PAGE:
By Col Masood Anwar (34 Long Course)
Perception is the interpretation of what is sensed. Lack of experience may cause a person to misinterpret. In other words, perception represents our apprehension of present situation in terms of our past experience, or, as stated by the philosopher Immanuel Kant (1724-1804): “We see things not as they are but as we are” Thus, a person needs to interpret sensory phenomenon, and this can only be done on the basis of past experience of the same, similar or related phenomena. This implies that perception is a skill that can be improved tremendously through judicious practice and experience.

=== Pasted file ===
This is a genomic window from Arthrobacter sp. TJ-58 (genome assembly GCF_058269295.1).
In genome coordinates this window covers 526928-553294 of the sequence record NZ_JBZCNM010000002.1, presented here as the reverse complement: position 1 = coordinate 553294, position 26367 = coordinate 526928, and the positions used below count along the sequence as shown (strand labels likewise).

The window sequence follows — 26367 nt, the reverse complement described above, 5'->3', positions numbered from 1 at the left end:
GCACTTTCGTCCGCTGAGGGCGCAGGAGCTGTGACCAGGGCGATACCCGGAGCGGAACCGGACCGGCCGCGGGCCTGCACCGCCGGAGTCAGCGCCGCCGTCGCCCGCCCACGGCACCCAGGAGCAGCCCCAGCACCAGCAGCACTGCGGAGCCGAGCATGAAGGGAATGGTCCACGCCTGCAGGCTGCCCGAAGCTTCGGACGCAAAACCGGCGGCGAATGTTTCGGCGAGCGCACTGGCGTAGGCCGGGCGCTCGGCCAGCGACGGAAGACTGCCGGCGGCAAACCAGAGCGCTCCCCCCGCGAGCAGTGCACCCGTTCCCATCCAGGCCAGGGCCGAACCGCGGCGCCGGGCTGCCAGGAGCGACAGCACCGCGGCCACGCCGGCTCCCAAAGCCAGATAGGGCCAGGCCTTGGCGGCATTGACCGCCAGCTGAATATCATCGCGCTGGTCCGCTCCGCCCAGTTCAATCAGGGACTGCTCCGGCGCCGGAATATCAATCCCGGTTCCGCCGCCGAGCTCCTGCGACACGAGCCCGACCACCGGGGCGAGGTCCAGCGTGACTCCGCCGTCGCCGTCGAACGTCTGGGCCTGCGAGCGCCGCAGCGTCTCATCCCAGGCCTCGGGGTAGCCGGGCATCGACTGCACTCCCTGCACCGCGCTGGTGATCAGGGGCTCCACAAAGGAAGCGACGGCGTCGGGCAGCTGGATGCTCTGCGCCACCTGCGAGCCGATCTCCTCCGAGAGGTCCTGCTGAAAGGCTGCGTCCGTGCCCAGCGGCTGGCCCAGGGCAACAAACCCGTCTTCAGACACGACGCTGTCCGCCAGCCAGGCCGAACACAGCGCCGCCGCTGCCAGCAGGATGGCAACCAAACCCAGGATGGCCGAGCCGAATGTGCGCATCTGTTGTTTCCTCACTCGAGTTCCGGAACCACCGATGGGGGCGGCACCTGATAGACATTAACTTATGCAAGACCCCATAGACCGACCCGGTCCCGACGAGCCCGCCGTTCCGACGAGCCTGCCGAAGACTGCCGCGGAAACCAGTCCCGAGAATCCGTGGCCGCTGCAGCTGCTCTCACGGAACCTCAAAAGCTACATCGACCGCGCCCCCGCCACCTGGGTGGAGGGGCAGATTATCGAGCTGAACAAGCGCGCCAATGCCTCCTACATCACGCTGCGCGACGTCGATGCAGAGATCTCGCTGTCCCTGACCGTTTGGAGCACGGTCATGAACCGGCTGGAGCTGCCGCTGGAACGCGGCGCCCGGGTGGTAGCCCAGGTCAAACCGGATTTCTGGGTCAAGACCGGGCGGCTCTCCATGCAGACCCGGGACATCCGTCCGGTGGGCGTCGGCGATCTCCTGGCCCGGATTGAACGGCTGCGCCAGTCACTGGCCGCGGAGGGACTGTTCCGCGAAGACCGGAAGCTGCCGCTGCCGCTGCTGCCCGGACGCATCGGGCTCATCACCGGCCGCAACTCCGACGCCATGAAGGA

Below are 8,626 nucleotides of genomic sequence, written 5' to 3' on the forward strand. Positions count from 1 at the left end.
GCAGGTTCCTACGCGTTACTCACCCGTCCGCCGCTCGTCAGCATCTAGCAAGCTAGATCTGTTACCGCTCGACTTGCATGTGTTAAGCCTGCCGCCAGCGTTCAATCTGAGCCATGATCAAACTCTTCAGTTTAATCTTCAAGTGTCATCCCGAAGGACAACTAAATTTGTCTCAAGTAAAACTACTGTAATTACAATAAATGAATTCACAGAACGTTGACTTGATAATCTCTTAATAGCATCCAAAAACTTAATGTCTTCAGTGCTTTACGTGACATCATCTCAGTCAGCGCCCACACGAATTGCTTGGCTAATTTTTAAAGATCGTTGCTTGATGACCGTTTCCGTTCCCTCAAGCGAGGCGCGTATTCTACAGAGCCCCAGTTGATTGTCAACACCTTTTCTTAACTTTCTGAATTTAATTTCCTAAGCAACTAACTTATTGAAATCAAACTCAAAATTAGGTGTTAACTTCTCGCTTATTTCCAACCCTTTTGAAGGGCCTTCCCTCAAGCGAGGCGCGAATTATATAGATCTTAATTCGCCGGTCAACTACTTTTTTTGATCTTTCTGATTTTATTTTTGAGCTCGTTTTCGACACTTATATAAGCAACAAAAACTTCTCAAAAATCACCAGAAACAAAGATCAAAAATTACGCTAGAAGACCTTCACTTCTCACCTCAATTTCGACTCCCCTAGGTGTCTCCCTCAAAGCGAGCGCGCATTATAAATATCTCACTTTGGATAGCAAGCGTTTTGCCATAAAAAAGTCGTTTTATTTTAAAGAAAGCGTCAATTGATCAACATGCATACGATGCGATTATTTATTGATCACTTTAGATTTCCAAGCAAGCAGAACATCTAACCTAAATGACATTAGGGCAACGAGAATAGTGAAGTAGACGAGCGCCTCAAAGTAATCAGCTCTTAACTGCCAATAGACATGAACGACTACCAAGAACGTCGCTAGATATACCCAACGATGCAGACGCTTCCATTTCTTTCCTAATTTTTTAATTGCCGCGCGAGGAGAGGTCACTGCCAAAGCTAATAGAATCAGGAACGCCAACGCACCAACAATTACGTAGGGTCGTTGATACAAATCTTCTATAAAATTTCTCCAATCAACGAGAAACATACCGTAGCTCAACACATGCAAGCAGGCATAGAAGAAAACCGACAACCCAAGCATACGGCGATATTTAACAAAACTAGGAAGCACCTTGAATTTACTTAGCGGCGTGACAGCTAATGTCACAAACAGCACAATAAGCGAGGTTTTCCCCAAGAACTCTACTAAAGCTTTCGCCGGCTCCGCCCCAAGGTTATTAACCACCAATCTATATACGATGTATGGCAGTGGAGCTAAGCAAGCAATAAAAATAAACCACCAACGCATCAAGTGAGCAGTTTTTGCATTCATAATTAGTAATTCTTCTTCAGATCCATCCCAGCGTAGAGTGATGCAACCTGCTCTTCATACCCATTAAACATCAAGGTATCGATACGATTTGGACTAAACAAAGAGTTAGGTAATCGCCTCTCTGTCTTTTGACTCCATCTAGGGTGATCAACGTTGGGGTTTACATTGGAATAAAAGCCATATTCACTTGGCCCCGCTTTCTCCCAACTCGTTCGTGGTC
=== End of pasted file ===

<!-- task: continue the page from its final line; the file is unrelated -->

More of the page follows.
We could relate it to politics, if you like. Politics is inception of what is intended. Lack of or in excess, experience may cause a person to misbehave while interpreting a situation. Unlike perception, in politics, there happens to be no serious apprehension of present situation in terms of past experience. We happen to see things as we want things to be seen regardless who we are. Interpreting sensory phenomenon on the basis of past experience of the same, or similar or related phenomena is different and individual. Each time a new phenomenon based on interpretation of wants and desires is created. Therefore, in countries like Pakistan, we see unparalelled politics run by senseless individuals whose sole job is to rob people of common sense.